A prominent Norwegian political and social theorist and an author of multiple works dedicated to rational choice theory and the philosophy of social science, Jon Elster believes that a life of self-realization is more preferable and beneficial in comparison with a life on consumption. At the same time, this statement may be objected as person’s consumption leads to his or her happiness. The purpose of this paper is to identify Jon Elster’s theory, raise a considerable objection to it, and provide a meaningful response.
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According to Elster (1986), “at the center of Marxism is a specific conception of the good life as one of active self-realization, rather than passive consumption” (p. 97). In the center of any economic system, ideology, or personal beliefs there is a concept of values’ allocation; however, before the decision-making concerning how values should be allocated, it is essential for individuals to consider who they are and what they value (Elster, 1986).
In general, Elster sympathizes with Karl Marx’s individualistic conception of good life and his idea of free self-realization in particular and states that although the majority of people cannot realize their fullest potential in the development of all their abilities, they should be free to choose and develop any of them (Elster, 1986). However, this position may be argued as a life on consumption connected with modern capitalism play a significant role in people’s lives.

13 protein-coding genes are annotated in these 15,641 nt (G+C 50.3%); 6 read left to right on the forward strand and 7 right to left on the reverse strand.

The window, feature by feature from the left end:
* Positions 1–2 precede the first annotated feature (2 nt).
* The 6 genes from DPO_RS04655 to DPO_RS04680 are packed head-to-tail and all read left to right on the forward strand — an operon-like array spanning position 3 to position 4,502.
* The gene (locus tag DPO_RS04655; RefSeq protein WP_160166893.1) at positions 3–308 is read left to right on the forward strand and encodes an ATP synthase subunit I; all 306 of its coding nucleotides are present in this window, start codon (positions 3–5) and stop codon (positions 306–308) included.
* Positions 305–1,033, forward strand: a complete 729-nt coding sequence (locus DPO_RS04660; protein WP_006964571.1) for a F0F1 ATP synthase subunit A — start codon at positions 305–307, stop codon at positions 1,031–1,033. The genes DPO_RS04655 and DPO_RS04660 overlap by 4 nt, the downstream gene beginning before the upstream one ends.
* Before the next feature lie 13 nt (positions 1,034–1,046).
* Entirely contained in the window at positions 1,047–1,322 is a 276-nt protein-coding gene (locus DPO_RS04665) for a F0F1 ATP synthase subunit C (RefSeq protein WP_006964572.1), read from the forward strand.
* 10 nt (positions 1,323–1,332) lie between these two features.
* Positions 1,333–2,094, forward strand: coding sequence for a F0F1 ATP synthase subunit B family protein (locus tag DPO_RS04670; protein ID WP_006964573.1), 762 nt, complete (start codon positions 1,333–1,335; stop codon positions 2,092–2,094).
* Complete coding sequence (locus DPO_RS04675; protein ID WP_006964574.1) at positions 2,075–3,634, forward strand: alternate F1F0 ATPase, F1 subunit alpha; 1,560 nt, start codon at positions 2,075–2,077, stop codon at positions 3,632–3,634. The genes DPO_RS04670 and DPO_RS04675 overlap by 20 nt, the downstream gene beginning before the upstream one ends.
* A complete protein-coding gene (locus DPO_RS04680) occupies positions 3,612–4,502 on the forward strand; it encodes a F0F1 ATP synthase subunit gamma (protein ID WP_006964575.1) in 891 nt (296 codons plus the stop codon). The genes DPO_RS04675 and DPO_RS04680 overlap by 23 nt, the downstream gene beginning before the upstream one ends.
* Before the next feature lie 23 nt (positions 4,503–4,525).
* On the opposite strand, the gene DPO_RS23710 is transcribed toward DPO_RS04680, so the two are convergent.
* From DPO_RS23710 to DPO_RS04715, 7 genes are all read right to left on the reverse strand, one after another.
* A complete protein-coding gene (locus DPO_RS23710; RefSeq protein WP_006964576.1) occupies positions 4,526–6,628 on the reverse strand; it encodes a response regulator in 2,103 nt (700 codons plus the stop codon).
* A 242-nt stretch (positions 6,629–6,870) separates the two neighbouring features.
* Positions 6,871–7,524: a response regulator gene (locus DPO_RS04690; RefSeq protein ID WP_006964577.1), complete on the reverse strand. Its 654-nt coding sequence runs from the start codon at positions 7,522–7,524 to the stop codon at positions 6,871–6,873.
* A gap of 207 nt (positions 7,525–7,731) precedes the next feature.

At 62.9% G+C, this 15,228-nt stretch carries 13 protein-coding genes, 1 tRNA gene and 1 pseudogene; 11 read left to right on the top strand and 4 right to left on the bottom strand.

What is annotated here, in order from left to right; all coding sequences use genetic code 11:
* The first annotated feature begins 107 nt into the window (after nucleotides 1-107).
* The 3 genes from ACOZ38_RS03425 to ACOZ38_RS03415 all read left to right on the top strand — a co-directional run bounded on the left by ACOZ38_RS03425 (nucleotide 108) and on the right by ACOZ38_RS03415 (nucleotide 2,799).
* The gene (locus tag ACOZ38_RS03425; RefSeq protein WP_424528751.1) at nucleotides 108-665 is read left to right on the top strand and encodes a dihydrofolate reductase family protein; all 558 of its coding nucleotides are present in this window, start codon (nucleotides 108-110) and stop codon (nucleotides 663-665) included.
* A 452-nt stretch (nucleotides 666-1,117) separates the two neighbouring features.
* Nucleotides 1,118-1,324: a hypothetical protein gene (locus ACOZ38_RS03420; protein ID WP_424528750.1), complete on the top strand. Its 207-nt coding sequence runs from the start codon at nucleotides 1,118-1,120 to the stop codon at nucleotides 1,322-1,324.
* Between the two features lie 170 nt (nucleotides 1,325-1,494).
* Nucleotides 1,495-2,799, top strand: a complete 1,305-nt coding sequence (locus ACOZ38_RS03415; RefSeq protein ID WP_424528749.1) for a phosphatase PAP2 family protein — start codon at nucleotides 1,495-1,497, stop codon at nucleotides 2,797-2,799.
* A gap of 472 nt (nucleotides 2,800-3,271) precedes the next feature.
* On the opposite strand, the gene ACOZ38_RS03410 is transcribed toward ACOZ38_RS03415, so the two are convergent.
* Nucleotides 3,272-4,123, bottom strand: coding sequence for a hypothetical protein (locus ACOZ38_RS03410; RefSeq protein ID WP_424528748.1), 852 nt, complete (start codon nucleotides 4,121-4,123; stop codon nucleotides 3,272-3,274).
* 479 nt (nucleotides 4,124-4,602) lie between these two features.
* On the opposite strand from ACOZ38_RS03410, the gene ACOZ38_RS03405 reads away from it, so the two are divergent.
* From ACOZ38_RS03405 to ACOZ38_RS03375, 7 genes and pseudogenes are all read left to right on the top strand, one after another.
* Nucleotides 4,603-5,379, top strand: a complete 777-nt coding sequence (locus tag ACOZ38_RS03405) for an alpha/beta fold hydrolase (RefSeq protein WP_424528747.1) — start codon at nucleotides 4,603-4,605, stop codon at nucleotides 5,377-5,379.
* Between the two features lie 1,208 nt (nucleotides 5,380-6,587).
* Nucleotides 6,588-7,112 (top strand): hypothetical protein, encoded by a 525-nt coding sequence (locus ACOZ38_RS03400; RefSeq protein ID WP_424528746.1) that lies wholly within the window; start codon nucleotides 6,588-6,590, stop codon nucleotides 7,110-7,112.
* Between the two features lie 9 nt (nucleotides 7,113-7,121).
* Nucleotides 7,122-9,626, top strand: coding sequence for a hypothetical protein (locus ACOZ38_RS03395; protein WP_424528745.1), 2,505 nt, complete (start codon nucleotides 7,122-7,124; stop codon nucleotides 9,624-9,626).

In a contemporary multiple-choice society, a person inevitably faces major decisions that include decisions related to consumptions as well. As a matter of fact, the consumption of good in the ordinary sense and consumption as a source of entertainment and aesthetic pleasures in a broad sense is substantially valuable as it promotes positive emotions, welfare, and happiness that may be regarded as an ultimate good for people (Elster, 1986).
For instance, purchasing new things is frequently connected with positive emotions. Burger et al. (2015) conducted the research dedicated to the investigation of interrelation between consumption and happiness. According to its results, there is a positive correlation between the feeling of excitement and the amount of consumptive spending (Burger et al., 2015). Moreover, the research demonstrates that specific expenditures generally lead to greater happiness. For example, people “who spent relatively large amounts on durables, such as furniture and tools, tend to be happier than people who expend more on disposables” (Burger et al., 2015, p. 9).
In addition, expenditures on educations are associated with happiness, especially for women, related to the educational process and acquiring of knowledge. At the same time, expenditures on food have relatively small, though positive correlation with happiness for people with low income as “enjoyment of meals is more important in these conditions, possibly because of their social functions” (Burger et al., 2015, p. 9). From a personal perspective, a life on consumption has multiple benefits; however, in the present day, its significance is controversial.